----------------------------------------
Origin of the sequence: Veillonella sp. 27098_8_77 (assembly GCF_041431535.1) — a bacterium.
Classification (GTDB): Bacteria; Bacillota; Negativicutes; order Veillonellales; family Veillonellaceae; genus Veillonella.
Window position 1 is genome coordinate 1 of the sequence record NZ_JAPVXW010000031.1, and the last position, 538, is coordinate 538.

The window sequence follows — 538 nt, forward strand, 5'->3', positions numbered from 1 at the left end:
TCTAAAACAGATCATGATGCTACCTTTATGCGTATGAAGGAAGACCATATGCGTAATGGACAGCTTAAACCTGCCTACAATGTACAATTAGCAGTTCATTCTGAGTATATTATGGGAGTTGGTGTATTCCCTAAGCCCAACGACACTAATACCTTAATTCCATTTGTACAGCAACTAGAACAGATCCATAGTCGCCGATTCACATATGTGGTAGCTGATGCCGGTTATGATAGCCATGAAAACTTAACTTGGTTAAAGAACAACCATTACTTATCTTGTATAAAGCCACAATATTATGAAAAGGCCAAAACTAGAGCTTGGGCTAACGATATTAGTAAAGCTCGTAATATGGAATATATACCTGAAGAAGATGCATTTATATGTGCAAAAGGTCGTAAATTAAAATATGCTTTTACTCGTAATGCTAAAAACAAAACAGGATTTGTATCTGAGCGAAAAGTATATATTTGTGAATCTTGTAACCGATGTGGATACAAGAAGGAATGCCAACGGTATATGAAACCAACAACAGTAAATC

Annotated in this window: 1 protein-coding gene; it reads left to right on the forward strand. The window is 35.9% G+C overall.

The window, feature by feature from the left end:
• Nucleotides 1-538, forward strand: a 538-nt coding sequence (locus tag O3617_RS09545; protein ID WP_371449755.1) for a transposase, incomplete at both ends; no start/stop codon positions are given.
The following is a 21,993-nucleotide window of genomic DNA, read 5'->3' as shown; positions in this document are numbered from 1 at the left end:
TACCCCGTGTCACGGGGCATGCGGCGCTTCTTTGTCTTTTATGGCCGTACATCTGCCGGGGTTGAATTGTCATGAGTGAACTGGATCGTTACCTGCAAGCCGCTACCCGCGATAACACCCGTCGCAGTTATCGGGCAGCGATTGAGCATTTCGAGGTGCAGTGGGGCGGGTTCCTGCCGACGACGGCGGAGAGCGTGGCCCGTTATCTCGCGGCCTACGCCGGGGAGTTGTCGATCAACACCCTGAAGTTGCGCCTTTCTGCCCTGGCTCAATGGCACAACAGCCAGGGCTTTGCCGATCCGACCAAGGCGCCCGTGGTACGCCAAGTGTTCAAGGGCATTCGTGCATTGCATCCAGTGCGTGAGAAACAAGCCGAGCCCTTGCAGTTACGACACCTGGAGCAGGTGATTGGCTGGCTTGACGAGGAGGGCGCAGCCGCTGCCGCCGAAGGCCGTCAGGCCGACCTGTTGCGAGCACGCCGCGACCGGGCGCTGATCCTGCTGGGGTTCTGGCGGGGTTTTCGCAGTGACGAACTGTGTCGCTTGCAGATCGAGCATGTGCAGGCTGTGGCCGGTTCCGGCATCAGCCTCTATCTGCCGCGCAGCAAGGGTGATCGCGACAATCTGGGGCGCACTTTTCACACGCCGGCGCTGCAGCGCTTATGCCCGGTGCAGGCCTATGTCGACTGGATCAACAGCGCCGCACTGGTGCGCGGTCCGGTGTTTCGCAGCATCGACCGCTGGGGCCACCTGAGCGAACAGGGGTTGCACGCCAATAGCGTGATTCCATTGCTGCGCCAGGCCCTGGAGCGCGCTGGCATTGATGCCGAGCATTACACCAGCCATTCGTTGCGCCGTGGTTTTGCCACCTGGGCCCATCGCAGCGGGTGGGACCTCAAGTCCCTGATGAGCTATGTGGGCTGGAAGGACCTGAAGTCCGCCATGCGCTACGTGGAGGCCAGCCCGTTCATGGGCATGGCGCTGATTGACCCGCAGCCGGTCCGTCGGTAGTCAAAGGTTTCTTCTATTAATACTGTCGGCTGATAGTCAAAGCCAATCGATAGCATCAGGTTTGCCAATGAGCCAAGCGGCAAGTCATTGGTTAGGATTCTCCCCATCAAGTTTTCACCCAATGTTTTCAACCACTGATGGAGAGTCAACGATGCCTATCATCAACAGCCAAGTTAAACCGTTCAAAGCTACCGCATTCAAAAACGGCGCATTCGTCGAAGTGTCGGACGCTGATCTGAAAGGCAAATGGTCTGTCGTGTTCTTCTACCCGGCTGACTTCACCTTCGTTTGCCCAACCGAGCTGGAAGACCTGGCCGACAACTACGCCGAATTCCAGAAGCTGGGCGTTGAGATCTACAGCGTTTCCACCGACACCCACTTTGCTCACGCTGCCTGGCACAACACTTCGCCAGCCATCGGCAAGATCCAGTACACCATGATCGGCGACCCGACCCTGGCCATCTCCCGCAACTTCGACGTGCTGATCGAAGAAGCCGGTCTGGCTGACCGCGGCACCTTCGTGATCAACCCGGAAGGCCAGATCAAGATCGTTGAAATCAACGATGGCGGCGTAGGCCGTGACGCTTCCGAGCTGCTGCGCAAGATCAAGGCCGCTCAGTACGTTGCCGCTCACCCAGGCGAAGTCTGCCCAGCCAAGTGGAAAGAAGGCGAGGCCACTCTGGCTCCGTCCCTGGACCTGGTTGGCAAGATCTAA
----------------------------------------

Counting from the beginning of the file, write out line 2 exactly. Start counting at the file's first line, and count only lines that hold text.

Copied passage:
Classification (GTDB): Bacteria; Bacillota; Negativicutes; order Veillonellales; family Veillonellaceae; genus Veillonella.